The quantity of rainfall was not significantly different at Clinton or Foss Reservoir after the FDP became operational (6). The TDS, sulfate, alkalinity, and pH in the tributaries were not significantly different after brine discharge began, but chloride and hardness were higher (Table 1). The concentrations of TDS, chloride, sulfate, and hardness were higher in the brine than in the river, whereas the alkalinity and pH were considerably lower (Table 2).

The contribution of dissolved material from Foss Reservoir was statistically significant. After construction of the reservoir in 1961, the chloride concentration in the reservoir increased 2 mg / l / year (Figure 2, r = 0.98) and the sulfate concentration increased 33 mg / l / year Figure 3, r = 0.92). From 1961 until January, 1975, releases

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from the reservoir were infrequent, i.e., during the first sampling phase the only release was 33,000 m3 during August, 1973. Since the FDP became operational, approximately 17,000 m3/day have been released continuously. The TDS in the reservoir was higher than in the river before FDP became operational (P < 0.001). After the brine discharge and regular releases from the reservoir began, the TDS in the river and reservoir were not significantly different.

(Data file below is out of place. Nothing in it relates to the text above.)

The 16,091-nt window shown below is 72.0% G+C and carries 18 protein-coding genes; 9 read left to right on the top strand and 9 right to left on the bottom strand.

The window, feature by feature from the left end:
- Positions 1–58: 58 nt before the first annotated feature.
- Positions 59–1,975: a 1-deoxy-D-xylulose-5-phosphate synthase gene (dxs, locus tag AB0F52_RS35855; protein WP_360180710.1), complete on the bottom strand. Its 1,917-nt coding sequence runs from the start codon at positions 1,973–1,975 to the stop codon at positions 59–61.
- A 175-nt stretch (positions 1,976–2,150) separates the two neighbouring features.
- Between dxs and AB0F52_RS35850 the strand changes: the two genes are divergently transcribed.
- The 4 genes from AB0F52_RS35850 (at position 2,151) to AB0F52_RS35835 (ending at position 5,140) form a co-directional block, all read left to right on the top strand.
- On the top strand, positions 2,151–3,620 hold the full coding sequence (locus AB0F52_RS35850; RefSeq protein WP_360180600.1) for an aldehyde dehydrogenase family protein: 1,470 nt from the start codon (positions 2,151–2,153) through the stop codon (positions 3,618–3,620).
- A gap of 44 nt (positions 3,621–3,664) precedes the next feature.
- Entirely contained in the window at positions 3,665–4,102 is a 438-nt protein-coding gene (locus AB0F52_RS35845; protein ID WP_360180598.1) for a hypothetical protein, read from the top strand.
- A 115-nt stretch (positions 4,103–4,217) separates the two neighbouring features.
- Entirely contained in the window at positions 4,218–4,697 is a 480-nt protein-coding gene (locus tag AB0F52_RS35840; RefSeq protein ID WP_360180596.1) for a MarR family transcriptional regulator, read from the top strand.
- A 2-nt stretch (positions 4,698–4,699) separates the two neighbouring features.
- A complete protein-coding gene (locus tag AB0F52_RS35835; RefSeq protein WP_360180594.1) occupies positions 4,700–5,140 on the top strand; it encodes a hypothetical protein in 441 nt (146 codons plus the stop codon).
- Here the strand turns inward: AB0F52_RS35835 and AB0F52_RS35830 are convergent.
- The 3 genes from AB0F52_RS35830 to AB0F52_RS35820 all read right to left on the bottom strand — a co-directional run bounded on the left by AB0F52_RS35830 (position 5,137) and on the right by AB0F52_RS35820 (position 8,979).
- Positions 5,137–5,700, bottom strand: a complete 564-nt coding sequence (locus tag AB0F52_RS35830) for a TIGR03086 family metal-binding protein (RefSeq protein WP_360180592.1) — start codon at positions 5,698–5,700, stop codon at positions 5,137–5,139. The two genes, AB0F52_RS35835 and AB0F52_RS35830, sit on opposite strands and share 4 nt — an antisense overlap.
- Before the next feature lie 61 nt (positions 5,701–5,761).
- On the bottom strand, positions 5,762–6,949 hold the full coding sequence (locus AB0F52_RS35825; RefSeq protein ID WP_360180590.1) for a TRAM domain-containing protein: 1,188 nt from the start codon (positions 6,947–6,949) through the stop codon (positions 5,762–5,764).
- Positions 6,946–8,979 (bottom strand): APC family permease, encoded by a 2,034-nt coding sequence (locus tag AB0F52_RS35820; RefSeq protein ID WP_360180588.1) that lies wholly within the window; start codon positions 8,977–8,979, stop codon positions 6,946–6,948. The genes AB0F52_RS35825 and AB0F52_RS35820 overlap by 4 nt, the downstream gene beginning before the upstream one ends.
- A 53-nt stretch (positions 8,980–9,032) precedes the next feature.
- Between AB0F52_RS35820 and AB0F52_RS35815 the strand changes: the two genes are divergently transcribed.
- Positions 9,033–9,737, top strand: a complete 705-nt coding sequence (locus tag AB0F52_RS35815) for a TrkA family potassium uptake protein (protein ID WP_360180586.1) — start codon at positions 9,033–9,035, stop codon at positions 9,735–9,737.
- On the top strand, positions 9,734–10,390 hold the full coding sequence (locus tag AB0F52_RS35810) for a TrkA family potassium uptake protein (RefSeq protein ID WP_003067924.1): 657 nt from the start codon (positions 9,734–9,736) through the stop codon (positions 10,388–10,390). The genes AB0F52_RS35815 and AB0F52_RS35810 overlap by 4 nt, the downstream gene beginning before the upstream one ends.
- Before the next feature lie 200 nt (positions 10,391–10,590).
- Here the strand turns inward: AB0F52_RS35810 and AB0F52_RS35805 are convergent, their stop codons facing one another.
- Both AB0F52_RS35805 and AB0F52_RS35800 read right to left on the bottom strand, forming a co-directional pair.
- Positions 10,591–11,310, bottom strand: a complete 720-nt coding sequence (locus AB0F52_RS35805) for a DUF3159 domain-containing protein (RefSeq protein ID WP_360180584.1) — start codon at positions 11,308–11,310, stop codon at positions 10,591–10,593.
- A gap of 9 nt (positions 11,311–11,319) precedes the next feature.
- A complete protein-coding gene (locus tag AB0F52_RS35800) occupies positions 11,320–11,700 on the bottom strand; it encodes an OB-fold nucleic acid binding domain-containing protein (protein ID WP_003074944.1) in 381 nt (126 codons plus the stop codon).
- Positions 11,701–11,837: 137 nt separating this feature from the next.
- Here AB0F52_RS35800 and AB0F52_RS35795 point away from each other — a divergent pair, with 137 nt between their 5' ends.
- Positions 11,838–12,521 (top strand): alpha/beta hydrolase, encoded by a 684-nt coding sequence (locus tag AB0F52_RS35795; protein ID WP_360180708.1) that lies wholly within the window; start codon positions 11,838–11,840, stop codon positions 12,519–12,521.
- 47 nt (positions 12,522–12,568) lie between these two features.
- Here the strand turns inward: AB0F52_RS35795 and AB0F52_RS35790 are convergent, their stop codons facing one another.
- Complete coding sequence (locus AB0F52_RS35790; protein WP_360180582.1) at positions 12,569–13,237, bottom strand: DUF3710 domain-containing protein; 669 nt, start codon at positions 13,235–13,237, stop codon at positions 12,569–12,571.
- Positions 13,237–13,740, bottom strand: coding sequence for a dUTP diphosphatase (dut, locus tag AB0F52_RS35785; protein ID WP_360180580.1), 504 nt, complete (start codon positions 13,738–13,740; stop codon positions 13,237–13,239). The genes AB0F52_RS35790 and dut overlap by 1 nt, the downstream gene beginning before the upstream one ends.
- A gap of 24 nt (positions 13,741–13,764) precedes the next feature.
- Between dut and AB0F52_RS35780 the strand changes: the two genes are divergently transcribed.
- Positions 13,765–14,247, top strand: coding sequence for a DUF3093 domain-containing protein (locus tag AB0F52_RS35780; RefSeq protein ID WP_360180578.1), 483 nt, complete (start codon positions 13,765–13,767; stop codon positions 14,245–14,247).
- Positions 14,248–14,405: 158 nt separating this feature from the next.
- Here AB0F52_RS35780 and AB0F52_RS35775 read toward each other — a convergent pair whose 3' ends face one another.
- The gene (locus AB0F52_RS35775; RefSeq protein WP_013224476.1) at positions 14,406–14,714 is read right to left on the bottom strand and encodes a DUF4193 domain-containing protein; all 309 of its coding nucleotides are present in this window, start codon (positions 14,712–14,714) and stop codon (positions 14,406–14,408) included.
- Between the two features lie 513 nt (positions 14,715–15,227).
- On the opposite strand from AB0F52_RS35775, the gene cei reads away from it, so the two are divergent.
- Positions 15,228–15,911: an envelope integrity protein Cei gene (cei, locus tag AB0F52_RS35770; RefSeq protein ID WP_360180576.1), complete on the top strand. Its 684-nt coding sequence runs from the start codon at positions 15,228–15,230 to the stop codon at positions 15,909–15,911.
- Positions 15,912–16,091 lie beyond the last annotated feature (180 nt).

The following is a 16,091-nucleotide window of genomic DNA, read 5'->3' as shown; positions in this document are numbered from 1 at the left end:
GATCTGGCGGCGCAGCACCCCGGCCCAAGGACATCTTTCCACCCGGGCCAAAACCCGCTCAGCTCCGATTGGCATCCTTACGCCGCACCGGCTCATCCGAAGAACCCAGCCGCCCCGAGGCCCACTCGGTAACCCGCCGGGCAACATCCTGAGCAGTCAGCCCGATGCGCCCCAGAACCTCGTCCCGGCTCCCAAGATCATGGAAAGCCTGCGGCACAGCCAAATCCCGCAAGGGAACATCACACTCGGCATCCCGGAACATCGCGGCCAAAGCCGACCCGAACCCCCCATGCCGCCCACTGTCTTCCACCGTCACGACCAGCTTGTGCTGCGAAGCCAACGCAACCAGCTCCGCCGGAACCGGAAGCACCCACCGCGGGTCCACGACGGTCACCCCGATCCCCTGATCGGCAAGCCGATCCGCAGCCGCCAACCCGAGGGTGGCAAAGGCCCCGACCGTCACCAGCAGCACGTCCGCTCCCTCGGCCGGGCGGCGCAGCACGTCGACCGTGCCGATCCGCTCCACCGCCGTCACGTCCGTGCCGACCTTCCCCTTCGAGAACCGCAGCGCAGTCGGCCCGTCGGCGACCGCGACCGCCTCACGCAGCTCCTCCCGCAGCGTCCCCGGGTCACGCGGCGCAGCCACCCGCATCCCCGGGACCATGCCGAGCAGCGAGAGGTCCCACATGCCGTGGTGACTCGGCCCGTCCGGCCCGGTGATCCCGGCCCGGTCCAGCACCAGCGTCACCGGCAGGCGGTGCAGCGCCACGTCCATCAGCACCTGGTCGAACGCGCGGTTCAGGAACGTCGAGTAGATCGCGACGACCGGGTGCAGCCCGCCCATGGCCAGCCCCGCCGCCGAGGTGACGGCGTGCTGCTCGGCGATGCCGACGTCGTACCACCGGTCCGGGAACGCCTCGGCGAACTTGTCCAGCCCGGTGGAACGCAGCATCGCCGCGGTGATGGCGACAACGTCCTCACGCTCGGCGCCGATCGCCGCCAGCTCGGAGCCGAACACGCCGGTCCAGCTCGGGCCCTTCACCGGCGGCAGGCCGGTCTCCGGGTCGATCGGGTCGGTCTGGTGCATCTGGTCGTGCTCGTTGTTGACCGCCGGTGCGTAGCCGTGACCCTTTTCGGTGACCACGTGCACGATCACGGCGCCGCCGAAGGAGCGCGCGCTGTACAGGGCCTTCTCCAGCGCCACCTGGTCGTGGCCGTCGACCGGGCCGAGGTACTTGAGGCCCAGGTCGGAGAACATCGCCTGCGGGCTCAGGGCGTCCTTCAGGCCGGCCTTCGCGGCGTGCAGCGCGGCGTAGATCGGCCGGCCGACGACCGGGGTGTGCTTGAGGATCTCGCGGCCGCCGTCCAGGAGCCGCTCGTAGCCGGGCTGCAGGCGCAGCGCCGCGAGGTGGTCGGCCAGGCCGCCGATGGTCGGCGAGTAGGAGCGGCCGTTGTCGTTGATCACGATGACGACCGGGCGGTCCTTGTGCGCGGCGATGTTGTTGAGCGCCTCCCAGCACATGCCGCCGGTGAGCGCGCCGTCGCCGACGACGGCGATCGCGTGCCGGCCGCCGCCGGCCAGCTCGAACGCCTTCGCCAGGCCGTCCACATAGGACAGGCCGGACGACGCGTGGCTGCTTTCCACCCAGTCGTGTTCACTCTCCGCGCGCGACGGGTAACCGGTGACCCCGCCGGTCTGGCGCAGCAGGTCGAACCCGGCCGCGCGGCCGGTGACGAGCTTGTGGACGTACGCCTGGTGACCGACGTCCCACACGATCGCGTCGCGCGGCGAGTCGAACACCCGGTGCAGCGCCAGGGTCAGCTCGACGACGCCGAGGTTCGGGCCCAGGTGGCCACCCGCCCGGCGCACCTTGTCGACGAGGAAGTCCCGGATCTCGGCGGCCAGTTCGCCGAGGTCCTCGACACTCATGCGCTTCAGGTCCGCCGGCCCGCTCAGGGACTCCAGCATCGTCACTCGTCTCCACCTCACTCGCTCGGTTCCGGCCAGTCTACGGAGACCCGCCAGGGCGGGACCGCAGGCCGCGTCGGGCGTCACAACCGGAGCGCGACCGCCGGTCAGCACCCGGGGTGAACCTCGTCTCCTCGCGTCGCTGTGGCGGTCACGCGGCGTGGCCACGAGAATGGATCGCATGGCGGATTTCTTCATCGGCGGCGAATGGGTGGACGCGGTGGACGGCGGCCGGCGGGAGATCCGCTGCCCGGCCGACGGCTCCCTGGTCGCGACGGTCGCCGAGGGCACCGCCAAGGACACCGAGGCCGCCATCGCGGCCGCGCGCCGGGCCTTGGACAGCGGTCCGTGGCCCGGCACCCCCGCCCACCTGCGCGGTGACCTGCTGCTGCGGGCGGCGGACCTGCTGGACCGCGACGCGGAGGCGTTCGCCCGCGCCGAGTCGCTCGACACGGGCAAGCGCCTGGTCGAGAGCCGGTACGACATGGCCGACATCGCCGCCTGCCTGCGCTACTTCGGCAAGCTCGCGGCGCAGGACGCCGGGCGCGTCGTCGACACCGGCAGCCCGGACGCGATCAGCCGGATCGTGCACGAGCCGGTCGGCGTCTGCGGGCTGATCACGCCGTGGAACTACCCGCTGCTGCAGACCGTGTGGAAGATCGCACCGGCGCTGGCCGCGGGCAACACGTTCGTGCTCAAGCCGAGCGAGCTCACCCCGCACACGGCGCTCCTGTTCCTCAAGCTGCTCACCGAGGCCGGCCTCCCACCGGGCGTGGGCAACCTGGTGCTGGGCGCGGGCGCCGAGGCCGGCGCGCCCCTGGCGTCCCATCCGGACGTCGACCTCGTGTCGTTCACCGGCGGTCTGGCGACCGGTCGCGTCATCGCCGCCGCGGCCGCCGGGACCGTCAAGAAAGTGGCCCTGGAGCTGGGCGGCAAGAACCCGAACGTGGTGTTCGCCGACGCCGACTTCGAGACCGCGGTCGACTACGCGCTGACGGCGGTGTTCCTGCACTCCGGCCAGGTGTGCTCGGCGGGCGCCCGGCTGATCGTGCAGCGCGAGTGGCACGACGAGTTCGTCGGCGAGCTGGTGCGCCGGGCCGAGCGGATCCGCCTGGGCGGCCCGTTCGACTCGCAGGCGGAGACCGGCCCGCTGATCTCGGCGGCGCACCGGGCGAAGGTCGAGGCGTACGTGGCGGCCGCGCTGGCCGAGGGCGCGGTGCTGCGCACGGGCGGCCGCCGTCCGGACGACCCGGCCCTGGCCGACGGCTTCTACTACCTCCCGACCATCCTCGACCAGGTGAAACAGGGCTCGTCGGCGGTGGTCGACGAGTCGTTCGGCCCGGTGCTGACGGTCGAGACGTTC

The results of chemical analyses of the river samples (Figs. 4, 5, 6, 7, 8 and 9) illustrate the consistent increases of TDS, chloride, sulfate and hardness concentra-

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tions, and the decrease in alkalinity after the FDP became operational; these differences were significant (Table 2, P < 0.01). The pH did not change significantly.

Factors which possibly caused changes indirectly or directly, in the concentrations of dissolved minerals in the Washita River were runoff, tributaries, FDP brine discharge, and Foss Reservoir. In the tributaries, which included runoff effects, only chloride and hardness increased, but the percentage change and F values (Table 2) of these constituents were much higher in the river than in the tributaries and it is unlikely that the tributary changes were responsible for the greater changes in the river. The changes in the river are probably due to the combined influence of the FDP brine and releases from Foss Reservoir.

The low pH of the brine is the probable cause of the alkalinity decrease due to the reaction of the acidic brine with the bicarbonate ions in the river:

H+ brine + HCO3 brine ® H2CO3 ® H2O + CO2

The buffering capacity of the river prevented a pH change, but the capacity of the river to resist future pH fluctuations was reduced (10).